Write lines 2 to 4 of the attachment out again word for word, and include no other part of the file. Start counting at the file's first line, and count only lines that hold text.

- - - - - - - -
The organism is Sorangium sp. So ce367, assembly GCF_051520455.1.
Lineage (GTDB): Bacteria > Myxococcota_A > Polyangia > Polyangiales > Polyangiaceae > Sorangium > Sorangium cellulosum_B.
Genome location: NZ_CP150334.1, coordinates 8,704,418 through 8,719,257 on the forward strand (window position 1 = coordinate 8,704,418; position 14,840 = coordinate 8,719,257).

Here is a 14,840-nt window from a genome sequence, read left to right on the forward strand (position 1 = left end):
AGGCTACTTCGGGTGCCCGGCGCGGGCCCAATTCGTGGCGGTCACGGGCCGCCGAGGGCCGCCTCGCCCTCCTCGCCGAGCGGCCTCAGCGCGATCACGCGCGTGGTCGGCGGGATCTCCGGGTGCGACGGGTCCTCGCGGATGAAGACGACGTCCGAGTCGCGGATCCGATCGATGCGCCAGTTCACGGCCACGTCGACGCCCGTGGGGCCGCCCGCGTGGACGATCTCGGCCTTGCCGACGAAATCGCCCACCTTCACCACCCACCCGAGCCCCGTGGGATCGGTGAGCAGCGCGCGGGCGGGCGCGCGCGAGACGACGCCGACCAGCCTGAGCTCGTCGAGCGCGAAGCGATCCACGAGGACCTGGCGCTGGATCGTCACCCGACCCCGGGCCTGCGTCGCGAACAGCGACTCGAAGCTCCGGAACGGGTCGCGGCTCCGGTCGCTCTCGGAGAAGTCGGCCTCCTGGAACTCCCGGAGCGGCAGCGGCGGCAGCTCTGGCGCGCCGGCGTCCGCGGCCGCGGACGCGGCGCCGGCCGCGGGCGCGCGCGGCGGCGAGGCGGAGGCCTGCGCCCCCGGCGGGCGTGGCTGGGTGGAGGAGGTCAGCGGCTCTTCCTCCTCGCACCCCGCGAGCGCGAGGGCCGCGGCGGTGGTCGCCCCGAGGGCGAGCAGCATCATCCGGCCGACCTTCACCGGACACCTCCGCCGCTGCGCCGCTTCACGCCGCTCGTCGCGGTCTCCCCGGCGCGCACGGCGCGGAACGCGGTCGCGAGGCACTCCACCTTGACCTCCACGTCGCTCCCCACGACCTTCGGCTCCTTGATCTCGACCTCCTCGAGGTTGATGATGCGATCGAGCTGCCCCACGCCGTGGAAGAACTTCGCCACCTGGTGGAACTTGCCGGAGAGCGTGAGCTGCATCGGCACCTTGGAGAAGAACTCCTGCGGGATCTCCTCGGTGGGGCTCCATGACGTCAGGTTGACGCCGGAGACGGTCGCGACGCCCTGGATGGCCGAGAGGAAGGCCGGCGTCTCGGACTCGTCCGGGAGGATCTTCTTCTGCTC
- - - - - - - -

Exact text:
Lineage (GTDB): Bacteria > Myxococcota_A > Polyangia > Polyangiales > Polyangiaceae > Sorangium > Sorangium cellulosum_B.
Genome location: NZ_CP150334.1, coordinates 8,704,418 through 8,719,257 on the forward strand (window position 1 = coordinate 8,704,418; position 14,840 = coordinate 8,719,257).

Here is a 14,840-nt window from a genome sequence, read left to right on the forward strand (position 1 = left end):